Australia’s Treasury Wine Estates (TWE) has said that it wants to sell more luxury French wines to China to build on growth in the country’s wine market.
- Asia helps to drive Treasury Wine Estates sales and profits growth
- Company wants bigger slice of French wine market in China
- New French export figures show overall drop in shipments to China in 2018
Demand for luxury wines in Asia helped Penfolds owner TWE to report a 16% rise in group net sales to just over A$1.5bn for the first half of its financial year.
The region also helped to drive the wine firm’s global operating profits, or EBITS, up by 19% for the six months, to $338m.
Momentum in China remained strong, the firm said, despite broader concerns about the country’s short-term economic outlook.
The company said that it plans to use its distribution muscle in China to break further into the lucrative market for French wine in the country over the next few years.
‘The French category [in China] is one where the company is particularly focused on gaining share given it is the largest import category, accounting for around 30 to 40% of the market, and remains highly fragmented,’ TWE said.
‘TWE will aim to build on its existing French country of origin proposition, Maison de Grand Esprit, using the Penfolds and Beaulieu Vineyard brands.’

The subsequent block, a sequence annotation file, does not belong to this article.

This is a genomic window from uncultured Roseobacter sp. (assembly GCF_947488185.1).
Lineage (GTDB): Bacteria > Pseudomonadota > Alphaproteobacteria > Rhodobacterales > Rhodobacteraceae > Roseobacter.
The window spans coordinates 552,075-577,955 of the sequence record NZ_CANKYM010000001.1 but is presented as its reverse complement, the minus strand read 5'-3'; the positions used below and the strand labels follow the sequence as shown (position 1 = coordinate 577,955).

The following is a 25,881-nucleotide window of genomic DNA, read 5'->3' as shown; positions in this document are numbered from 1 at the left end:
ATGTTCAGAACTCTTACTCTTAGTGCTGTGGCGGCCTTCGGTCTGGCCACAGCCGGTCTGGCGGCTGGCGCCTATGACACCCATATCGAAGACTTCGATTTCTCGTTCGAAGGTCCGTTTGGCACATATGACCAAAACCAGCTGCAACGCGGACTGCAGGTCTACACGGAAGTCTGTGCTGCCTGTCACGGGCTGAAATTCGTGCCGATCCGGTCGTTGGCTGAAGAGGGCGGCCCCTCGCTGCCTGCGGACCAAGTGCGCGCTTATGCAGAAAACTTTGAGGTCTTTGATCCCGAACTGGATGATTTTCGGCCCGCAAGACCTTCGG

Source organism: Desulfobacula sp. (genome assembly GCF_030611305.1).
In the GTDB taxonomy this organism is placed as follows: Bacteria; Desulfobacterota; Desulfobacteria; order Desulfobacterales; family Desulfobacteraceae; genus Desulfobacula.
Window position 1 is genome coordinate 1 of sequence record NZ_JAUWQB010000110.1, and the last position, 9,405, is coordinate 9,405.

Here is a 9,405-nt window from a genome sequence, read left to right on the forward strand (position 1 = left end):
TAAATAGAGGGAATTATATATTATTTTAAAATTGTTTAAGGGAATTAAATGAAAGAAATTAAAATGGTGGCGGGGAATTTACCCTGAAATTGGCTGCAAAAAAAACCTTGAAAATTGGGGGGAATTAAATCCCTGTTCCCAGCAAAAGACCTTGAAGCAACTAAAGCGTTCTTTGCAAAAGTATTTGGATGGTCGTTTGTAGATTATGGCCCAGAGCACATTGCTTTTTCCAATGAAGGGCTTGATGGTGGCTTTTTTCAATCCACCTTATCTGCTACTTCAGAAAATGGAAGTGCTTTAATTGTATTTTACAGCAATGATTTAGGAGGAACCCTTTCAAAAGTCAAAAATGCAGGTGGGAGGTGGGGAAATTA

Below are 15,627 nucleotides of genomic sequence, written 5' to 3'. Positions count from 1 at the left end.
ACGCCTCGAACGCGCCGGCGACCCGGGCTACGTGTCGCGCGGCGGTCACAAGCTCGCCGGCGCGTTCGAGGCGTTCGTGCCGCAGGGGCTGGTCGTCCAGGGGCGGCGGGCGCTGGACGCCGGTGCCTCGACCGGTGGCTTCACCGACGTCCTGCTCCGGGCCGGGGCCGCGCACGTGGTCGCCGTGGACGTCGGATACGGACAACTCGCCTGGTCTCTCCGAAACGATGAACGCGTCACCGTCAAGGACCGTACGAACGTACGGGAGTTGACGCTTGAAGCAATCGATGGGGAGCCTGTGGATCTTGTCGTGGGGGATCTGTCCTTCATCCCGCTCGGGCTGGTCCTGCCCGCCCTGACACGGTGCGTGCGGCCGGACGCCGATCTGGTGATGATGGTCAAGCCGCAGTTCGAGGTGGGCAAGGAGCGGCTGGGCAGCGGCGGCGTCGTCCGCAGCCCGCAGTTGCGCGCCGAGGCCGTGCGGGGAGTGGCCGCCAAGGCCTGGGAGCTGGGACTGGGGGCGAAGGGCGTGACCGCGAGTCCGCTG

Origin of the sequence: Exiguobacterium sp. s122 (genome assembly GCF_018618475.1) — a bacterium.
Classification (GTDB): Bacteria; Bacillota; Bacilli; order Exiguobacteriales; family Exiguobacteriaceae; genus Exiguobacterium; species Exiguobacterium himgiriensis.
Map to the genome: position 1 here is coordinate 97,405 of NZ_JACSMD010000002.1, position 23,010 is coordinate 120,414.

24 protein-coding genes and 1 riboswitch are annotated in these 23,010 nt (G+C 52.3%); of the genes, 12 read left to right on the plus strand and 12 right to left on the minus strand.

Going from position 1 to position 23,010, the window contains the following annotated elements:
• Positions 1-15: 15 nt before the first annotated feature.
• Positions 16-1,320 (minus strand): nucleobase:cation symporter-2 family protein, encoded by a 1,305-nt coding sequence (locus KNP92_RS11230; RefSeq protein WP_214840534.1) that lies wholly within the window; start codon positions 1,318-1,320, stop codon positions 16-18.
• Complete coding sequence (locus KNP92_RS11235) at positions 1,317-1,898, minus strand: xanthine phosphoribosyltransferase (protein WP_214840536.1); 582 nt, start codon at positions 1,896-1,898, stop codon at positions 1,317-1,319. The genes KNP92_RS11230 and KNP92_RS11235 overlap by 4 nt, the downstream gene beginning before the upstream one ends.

The group launched Maison de Grand Esprit in 2017 as a brand that could bring together luxury wines from top vineyards across France, including those in Bordeaux, Burgundy, Rhône and Provence.
TWE’s confidence and recent results in China struck a contrasting tone with comments from France’s wine and spirits exports body (FEVS) this week, highlighting why it can often be difficult to generalise when considering experiences on the Chinese wine market.
FEVS figures showed that overall French wine exports to China fell by 16% in value in 2018, dropping to €555.3m. Shipments to Hong Kong, which are counted separately, rose by 9% versus 2017.
Things were worse in volume terms, with the quantity of French wine shipments to China down by 25% in 2018.
However, FEVS blamed China’s current economic conditions for the falls and said that it still expected wine exports to the country to recover and prosper over the long-term.